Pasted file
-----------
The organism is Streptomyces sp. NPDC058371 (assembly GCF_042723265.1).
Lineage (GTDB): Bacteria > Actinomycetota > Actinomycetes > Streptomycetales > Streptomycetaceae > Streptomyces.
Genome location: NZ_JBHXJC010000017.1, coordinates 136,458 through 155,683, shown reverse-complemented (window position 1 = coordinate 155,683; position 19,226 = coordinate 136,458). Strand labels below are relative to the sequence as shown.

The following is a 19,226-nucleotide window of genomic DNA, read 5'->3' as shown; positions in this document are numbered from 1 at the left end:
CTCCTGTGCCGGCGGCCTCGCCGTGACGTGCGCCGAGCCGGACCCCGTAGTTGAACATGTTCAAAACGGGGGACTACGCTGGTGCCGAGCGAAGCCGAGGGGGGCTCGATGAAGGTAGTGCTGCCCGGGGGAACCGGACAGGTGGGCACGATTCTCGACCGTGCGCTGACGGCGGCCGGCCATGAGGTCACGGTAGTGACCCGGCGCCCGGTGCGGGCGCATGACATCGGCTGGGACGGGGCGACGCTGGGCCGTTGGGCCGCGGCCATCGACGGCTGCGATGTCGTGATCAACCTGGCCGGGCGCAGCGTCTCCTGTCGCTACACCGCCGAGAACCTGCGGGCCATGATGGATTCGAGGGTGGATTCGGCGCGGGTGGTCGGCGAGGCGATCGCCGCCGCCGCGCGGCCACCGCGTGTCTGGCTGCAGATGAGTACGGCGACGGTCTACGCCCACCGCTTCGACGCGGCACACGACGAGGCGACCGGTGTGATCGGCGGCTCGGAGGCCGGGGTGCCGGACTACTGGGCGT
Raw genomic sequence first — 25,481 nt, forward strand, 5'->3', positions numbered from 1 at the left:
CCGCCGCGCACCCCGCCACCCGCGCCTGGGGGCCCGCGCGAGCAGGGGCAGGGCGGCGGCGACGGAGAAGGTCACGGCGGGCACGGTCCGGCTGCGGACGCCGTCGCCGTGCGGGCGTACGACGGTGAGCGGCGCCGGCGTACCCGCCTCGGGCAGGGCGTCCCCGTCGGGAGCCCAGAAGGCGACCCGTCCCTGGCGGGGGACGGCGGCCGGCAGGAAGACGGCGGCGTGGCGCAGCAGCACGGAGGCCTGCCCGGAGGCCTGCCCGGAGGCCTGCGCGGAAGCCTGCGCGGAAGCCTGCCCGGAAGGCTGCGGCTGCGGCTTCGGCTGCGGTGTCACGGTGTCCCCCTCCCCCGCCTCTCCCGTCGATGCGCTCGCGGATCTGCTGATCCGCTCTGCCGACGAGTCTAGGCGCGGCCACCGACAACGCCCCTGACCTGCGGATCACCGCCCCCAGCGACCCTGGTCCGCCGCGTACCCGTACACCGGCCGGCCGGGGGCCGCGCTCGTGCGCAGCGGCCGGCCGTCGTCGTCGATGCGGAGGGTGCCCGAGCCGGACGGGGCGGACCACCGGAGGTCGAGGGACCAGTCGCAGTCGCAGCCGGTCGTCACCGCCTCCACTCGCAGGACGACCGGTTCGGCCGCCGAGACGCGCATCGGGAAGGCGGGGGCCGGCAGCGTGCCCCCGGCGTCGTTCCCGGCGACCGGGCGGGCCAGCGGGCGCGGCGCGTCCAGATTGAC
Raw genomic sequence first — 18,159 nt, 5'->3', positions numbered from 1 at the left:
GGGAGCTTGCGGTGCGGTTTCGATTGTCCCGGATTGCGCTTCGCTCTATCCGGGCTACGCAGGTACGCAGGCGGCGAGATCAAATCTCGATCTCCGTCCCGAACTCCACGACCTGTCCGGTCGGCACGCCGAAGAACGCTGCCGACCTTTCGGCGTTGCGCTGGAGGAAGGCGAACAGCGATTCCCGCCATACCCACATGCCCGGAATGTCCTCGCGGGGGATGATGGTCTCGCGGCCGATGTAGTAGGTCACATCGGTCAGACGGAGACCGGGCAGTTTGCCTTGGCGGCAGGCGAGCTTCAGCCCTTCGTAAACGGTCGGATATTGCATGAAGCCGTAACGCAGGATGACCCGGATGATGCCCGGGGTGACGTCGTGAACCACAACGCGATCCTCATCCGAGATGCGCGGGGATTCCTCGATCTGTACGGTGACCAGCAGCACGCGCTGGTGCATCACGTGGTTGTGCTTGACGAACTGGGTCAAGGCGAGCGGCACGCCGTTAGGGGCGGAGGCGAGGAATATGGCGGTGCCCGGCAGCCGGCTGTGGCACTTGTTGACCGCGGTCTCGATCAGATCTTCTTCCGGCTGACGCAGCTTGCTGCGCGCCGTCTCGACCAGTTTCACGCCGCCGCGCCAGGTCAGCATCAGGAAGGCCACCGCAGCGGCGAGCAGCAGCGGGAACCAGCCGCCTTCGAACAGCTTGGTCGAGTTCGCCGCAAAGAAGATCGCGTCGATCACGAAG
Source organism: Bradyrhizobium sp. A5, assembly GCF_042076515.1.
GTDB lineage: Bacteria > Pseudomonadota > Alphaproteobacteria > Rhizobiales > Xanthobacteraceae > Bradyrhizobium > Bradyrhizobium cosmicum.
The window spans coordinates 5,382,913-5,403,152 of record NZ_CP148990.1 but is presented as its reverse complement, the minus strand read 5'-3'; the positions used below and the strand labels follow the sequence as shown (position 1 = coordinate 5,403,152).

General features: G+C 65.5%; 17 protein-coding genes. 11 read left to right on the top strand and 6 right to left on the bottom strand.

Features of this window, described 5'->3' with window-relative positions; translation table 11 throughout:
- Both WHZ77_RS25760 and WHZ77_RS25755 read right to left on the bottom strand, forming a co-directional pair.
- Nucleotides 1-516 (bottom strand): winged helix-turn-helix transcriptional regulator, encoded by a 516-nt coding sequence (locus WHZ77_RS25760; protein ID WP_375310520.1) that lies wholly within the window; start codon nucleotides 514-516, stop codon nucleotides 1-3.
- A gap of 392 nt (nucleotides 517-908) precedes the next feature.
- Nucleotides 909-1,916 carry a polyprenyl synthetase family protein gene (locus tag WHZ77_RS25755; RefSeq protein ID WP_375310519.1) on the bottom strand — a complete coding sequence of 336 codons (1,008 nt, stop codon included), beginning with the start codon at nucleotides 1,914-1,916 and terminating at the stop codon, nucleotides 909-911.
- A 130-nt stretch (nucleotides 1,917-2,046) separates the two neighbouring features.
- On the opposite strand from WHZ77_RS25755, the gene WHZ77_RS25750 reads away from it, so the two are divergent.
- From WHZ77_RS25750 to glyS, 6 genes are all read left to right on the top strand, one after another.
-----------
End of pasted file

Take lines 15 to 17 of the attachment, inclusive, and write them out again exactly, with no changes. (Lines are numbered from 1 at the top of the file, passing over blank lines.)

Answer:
- Both WHZ77_RS25760 and WHZ77_RS25755 read right to left on the bottom strand, forming a co-directional pair.
- Nucleotides 1-516 (bottom strand): winged helix-turn-helix transcriptional regulator, encoded by a 516-nt coding sequence (locus WHZ77_RS25760; protein ID WP_375310520.1) that lies wholly within the window; start codon nucleotides 514-516, stop codon nucleotides 1-3.
- A gap of 392 nt (nucleotides 517-908) precedes the next feature.